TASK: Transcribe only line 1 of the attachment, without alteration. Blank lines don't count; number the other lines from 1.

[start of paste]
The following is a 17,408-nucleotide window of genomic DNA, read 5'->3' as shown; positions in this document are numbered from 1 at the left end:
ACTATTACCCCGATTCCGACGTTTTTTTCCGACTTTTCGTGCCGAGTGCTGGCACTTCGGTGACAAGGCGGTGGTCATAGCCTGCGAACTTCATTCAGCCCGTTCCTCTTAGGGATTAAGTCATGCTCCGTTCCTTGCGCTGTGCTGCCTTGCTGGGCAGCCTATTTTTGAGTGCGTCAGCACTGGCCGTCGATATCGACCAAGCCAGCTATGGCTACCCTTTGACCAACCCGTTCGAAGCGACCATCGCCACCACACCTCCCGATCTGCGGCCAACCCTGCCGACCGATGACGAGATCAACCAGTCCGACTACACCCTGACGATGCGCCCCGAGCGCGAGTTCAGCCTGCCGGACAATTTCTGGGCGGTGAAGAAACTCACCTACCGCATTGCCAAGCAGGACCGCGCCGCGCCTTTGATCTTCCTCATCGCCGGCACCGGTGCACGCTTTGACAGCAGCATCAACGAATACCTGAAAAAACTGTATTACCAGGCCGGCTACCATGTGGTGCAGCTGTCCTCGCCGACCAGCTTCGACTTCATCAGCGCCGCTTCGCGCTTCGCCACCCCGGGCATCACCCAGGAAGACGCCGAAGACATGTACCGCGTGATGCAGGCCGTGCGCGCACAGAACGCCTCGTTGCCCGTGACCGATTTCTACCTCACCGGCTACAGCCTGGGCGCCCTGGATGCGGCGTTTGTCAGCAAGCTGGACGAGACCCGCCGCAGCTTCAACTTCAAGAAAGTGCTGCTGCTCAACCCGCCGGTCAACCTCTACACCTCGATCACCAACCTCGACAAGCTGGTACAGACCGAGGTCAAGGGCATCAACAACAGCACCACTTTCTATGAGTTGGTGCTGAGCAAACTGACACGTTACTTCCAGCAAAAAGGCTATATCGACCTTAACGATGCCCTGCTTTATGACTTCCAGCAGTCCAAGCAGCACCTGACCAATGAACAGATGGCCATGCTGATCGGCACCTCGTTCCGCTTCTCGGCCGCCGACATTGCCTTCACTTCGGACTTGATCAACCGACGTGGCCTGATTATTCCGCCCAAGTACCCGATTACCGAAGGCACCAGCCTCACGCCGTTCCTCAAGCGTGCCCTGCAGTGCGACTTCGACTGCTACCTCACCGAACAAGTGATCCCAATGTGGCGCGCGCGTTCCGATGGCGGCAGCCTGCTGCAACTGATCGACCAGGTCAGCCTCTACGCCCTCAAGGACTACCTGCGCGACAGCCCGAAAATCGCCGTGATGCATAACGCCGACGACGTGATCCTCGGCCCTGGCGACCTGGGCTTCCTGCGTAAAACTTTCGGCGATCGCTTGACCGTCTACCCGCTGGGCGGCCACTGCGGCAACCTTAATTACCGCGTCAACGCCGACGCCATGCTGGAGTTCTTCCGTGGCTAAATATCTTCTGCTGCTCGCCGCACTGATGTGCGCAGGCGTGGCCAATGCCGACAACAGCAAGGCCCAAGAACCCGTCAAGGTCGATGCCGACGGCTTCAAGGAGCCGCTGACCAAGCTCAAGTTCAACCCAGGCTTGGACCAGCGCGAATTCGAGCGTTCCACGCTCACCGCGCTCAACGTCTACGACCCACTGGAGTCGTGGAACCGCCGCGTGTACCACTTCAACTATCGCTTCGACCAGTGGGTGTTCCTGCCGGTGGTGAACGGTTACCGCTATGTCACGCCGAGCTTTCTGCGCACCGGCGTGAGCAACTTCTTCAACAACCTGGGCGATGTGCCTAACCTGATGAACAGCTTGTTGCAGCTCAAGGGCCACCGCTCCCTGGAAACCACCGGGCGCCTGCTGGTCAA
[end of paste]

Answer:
The following is a 17,408-nucleotide window of genomic DNA, read 5'->3' as shown; positions in this document are numbered from 1 at the left end: